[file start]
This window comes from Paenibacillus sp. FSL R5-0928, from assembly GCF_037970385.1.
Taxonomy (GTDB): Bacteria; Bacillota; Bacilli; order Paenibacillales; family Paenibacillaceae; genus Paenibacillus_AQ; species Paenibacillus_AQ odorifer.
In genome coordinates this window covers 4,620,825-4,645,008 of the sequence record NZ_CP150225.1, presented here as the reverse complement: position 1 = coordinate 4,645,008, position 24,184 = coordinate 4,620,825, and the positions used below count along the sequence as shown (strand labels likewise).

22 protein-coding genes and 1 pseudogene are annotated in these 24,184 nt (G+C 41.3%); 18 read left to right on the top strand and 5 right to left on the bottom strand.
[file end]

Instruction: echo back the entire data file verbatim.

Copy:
This window comes from Paenibacillus sp. FSL R5-0928, from assembly GCF_037970385.1.
Taxonomy (GTDB): Bacteria; Bacillota; Bacilli; order Paenibacillales; family Paenibacillaceae; genus Paenibacillus_AQ; species Paenibacillus_AQ odorifer.
In genome coordinates this window covers 4,620,825-4,645,008 of the sequence record NZ_CP150225.1, presented here as the reverse complement: position 1 = coordinate 4,645,008, position 24,184 = coordinate 4,620,825, and the positions used below count along the sequence as shown (strand labels likewise).

22 protein-coding genes and 1 pseudogene are annotated in these 24,184 nt (G+C 41.3%); 18 read left to right on the top strand and 5 right to left on the bottom strand.